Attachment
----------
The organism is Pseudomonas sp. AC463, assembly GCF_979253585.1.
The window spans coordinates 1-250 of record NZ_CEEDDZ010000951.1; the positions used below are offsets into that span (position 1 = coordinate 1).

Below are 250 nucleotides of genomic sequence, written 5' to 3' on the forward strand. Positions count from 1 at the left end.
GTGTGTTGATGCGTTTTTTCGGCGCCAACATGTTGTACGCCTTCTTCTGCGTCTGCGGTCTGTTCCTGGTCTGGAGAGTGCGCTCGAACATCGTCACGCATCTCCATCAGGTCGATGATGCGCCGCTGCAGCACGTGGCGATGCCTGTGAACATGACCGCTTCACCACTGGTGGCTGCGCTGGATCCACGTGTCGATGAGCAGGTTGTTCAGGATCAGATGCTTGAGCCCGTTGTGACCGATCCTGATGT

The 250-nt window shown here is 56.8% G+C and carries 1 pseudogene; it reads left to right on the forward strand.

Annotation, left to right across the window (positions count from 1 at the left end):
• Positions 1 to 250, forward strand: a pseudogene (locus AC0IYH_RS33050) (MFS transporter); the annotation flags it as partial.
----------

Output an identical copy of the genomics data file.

The organism is Pseudomonas sp. AC463, assembly GCF_979253585.1.
The window spans coordinates 1-250 of record NZ_CEEDDZ010000951.1; the positions used below are offsets into that span (position 1 = coordinate 1).

Below are 250 nucleotides of genomic sequence, written 5' to 3' on the forward strand. Positions count from 1 at the left end.
GTGTGTTGATGCGTTTTTTCGGCGCCAACATGTTGTACGCCTTCTTCTGCGTCTGCGGTCTGTTCCTGGTCTGGAGAGTGCGCTCGAACATCGTCACGCATCTCCATCAGGTCGATGATGCGCCGCTGCAGCACGTGGCGATGCCTGTGAACATGACCGCTTCACCACTGGTGGCTGCGCTGGATCCACGTGTCGATGAGCAGGTTGTTCAGGATCAGATGCTTGAGCCCGTTGTGACCGATCCTGATGT

The 250-nt window shown here is 56.8% G+C and carries 1 pseudogene; it reads left to right on the forward strand.

Annotation, left to right across the window (positions count from 1 at the left end):
• Positions 1 to 250, forward strand: a pseudogene (locus AC0IYH_RS33050) (MFS transporter); the annotation flags it as partial.